Presentation on theme: "Backups Backups are essential for recovering from – mistakes deleting a file by accident making changes to a document or file that turn out to be undesirable."— Presentation transcript:
Backups Backups are essential for recovering from – mistakes deleting a file by accident making changes to a document or file that turn out to be undesirable – disasters house burns down thief steals all computer equipment on premises – failures hard drive fails file becomes corrupted filesystem fails
Backup Considerations Frequency of backup – how often you back up determines how much work you can lose Number of backups – how many backup copies you have (at least one off site) determines how resilient you are to failures of backups themselves Age of backups – it is not good enough to have 3 copies if they are all less than a week old!
Backups (cont'd) Because of the disaster category, there is a wise saying, " if it's not off site, it's not backed up " A copy that is stored on the same device will disappear along with the original if the device or file system fails or is stolen
Automatic Backups Example, Windows Backup – back up daily, weekly(default), or monthly (frequency) – keep backups until you delete them (aging) Example, Apple Time Machine – backs up every hour (good frequency) – retains the following (good aging) every hour for a day every day for a week every week thereafter when backup drive is full, it removes oldest backups to make space for new backups
Backup Retention It is not good enough to keep just one backup, because you may not discover a problem until both the working copy and the backup copy have the problem At least several backups of increasing age need to be retained A file that's accidentally deleted in March and discovered to be missing in June could be restored from February's backup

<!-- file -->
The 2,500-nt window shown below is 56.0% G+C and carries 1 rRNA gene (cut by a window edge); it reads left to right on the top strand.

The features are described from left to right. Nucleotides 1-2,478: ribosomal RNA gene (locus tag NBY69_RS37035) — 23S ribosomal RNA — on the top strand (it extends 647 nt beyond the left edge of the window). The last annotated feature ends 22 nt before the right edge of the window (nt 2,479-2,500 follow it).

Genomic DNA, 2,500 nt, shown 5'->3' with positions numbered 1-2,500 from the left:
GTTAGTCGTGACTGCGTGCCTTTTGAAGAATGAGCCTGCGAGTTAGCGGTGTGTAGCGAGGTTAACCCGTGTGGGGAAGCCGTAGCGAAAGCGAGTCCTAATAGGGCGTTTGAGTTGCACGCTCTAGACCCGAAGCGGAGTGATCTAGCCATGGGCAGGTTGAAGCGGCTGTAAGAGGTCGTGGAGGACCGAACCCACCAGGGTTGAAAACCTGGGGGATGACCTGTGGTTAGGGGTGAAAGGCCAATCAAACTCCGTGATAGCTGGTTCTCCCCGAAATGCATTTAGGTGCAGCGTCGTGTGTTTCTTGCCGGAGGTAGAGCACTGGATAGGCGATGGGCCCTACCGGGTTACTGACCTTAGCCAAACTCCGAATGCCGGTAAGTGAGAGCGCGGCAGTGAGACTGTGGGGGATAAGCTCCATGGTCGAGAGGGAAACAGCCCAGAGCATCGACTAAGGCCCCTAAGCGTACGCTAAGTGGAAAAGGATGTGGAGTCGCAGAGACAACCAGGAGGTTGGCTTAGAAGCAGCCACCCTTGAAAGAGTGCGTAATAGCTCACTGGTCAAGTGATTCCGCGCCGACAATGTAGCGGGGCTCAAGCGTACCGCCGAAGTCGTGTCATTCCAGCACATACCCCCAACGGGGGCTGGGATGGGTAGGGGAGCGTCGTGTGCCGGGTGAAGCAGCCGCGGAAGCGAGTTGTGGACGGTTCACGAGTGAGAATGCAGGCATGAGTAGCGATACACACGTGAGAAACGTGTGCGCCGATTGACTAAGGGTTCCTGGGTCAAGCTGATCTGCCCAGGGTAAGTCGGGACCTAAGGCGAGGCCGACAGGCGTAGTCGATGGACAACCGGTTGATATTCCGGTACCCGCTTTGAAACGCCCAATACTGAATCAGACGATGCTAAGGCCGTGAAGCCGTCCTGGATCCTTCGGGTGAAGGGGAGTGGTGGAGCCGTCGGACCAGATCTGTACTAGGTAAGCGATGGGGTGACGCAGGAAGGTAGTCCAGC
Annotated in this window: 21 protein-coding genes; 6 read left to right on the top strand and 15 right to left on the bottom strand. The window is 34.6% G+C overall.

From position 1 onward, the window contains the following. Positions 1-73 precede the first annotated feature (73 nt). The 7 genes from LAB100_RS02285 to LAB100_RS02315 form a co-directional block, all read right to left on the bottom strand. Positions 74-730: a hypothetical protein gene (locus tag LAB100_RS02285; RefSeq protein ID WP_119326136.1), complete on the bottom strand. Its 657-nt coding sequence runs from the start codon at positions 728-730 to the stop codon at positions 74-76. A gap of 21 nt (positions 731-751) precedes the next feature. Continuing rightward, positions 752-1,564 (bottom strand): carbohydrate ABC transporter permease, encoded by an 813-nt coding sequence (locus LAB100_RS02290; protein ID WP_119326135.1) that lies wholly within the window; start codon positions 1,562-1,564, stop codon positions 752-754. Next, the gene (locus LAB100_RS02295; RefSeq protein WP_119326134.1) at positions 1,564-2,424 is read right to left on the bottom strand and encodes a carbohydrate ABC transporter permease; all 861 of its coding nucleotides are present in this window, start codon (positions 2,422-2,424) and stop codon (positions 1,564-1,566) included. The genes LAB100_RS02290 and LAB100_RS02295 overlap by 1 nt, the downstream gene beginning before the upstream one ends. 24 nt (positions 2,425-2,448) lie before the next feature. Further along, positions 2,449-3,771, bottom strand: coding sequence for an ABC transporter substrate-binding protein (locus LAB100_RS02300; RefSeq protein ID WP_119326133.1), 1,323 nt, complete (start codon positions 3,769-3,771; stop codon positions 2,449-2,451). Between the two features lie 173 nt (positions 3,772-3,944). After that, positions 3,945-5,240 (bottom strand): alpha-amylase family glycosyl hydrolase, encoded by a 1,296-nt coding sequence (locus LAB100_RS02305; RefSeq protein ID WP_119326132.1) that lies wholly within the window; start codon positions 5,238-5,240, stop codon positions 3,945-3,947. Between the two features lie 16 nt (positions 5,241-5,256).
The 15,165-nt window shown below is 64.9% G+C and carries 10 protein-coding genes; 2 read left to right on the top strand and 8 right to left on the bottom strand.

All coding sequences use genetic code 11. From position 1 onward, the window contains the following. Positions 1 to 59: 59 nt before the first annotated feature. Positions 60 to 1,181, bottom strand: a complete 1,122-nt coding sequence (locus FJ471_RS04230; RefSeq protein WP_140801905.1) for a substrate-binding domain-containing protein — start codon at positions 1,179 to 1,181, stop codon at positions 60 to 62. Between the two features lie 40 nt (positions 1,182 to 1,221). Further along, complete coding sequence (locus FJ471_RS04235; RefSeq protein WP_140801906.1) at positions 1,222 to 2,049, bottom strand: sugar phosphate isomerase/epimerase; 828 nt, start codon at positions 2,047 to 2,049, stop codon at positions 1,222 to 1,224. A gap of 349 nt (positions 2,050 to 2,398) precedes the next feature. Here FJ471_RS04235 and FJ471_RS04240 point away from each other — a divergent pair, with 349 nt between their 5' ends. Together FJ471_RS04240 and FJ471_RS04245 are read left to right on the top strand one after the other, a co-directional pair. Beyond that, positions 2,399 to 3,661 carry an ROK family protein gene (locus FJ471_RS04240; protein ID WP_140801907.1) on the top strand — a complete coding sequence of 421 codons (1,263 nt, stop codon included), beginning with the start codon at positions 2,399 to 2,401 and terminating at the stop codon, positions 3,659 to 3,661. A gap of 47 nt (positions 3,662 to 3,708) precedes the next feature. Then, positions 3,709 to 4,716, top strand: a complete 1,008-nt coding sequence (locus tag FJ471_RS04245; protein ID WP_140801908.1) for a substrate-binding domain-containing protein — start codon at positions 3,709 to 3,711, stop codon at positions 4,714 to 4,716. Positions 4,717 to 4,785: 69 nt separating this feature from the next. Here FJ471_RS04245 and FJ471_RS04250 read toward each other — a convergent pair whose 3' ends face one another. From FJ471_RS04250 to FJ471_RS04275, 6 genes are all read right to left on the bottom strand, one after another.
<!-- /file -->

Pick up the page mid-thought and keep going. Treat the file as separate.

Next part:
Snapshot-style backups Primarily to recover from mistakes or undesired changes as you work Make a copy of a file before you change it Make a copy of a file while you are making changes After you're happy with the changes and you feel the work is "stable", there is no need for the copy, which is often on the same drive
Snapshot-style backups (cont'd) Different ways to preserve a snapshot of your work: – Copy the file with Windows Explorer – Copy the file with the command line copy command – Use your application's "Save as" feature, but remember this usually means you're now working on the newly named copy
Ad Hoc backups For large datasets (eg 10TB) – store a copy (set of hard drives?) in a secure off- site location – keep a copy or two on site – keep track of the incremental changes – every once in a while (weekly, monthly, or yearly, for example) apply the incremental changes to a local copy, and trade that with the off site copy
Windows Backup Windows backup will wait for the next backup if the computer is asleep Possible solution In Windows 7: – go to control panel\power options – edit plan settings – click the link "change advanced power settings" – In the tree expand "sleep" – "allow wake timers" option.
Backup Management You must be organized with your backup system All (external) backup devices need to be labeled with the date and contents so they may be properly rotated (it's not feasible to keep every backup forever)
Backup Security Anyone who has access to the backup devices (hard drives, tapes, DVD's, etc) also has access to all the most sensitive data on them Encrypting the backups can alleviate this problem, but this adds a new dimension of managing encryption keys, which is non-trivial in itself Backups need to be stored physically secure and/or encrypted
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